They provide Rob and me a real time demonstration of the system using real human data. Its truly remarkable what this machine is capable of. Budi also provided me print outs of comparative signals using the PURE EP system and a conventional ablation instrument. This data was from the Mayo Clinic where they had just spent the prior 3-days. The signal resolution was remarkable. 100’s or maybe 1000’s of times more resolution. Unreal. Budi’s and Barry’s enthusiasm were unmistakable. They have built a better mousetrap.
IMO, and it’s just my opinion, many of these advancements are protected by IP rights owned by BioSig.
- Even higher frequency detection capability coming. Higher than their current capability and orders of magnitude higher that currently available from any technology. Which means even more data resolution capability.
- Higher resolution means even more effective and accurate ablation for electrical signals from the heart’s chambers that are not possible to detect with current technology.
- Ability to analyze small signals quickly after a larger cardiac electrical event. The recovery time from a large electrical signal in current systems misses the smaller subsequent signals due to analog filtering.
- Very applicable to Electrophysiology treatments for other afflictions. Think bladder control, IBS, brain illnesses. These are all possible medical afflictions to be addressed down the road.
- Data capture and ability to detect repeatable electrical signals from the heart in real time allowing the cardiologist to ablate exactly in the right location.
- Signal filtering and comparison to real time and archived databases enhances the certainty of the ablation location/effectiveness.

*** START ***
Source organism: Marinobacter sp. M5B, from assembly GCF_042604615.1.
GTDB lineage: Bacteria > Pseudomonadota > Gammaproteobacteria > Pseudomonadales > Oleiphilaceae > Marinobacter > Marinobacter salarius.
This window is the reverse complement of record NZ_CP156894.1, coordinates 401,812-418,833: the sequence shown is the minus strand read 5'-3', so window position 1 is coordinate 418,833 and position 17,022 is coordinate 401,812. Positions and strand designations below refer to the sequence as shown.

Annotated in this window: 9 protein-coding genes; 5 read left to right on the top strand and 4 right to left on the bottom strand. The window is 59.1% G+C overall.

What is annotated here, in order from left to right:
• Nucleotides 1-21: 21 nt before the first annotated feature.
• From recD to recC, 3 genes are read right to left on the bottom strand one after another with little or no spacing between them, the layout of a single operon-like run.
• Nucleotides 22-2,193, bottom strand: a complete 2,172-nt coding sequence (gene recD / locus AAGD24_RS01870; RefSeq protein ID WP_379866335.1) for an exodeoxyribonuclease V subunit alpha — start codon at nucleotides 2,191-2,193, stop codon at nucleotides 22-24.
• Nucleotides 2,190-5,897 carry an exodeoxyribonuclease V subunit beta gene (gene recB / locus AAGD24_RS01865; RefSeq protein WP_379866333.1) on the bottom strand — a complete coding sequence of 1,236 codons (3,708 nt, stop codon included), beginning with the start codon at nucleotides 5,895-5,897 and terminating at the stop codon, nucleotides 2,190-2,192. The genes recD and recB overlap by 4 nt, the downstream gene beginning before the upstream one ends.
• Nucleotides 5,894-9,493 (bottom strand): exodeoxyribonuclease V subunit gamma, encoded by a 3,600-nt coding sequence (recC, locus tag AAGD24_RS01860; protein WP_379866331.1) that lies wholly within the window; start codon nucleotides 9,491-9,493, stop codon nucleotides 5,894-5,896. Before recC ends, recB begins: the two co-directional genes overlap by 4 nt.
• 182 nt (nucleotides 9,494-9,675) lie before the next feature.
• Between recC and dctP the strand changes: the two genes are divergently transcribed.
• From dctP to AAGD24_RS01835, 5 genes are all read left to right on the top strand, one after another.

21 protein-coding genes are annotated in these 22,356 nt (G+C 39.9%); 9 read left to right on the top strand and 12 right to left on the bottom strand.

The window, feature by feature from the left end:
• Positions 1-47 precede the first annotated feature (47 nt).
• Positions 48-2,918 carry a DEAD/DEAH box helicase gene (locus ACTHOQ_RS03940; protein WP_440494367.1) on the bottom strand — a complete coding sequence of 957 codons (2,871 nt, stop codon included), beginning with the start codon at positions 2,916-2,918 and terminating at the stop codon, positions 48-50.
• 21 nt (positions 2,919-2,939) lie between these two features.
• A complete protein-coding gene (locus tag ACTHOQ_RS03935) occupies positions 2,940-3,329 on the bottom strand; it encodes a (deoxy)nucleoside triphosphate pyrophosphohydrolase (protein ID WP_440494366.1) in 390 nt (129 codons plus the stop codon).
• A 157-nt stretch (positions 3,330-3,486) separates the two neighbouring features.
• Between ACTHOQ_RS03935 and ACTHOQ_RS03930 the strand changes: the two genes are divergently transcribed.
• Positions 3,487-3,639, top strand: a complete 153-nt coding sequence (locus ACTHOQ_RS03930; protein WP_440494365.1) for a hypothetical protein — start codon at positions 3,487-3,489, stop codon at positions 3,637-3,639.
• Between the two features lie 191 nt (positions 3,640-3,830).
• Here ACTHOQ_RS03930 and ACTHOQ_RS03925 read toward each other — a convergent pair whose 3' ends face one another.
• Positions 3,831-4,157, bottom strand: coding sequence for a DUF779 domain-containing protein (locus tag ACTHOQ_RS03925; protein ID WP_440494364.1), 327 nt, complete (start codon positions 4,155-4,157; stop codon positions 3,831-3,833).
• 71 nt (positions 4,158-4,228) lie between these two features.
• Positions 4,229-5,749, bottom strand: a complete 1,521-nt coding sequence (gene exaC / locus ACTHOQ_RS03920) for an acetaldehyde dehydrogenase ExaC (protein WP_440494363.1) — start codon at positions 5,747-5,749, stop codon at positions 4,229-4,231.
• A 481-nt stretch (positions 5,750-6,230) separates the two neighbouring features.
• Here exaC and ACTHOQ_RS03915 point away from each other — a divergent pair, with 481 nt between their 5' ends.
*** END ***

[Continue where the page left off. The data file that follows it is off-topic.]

- Capturing all data and using analytics to recommend ablation locations in future procedures. Will allow more cardiologists to become more efficient and effective MUCH quicker. Think more procedures by more doctors all done quicker and more acutely. (ROI for the purchaser!)
- Mayo Clinic, with which they have a 10-year collaboration agreement with, is assisting in identifying important data and signal conditioning needed for more effective ablation procedures.
- Educating the users. Will initially require BioSig personnel on site during procedures. I see many possibilities to address this challenge but could spread them thin if production ramps quickly.
- I’m comfortable with the ability to scale manufacturing. They have a main and backup supplier for their hardware requirements. The above is a bigger challenge especially if the procurement ramps very quickly, but again I’m comfortable this can be addressed.
- Reverse engineering by competitors. IMO, circuit boards are not difficult to reverse engineer by a competitor. The software, custom filtering, real time data capture/display and data analytics would be a high cost of entry for a competitor. In other words, cheaper to buyout BioSig, and their 10 year collaboration with the Mayo Clinic, than reinvent the wheel so to speak.
- Monetizing the back end. The reversely compatible software/hardware will be key to cost effective, i.e. profitable, upgrades. I’m convinced they’ve addressed this.
I’ve been given a very unique privilege to look behind the curtain. Thank you Rob! I will continue to add to my position. Wish the stock wasn’t so thinly traded. Makes it very hard to establish a significant position.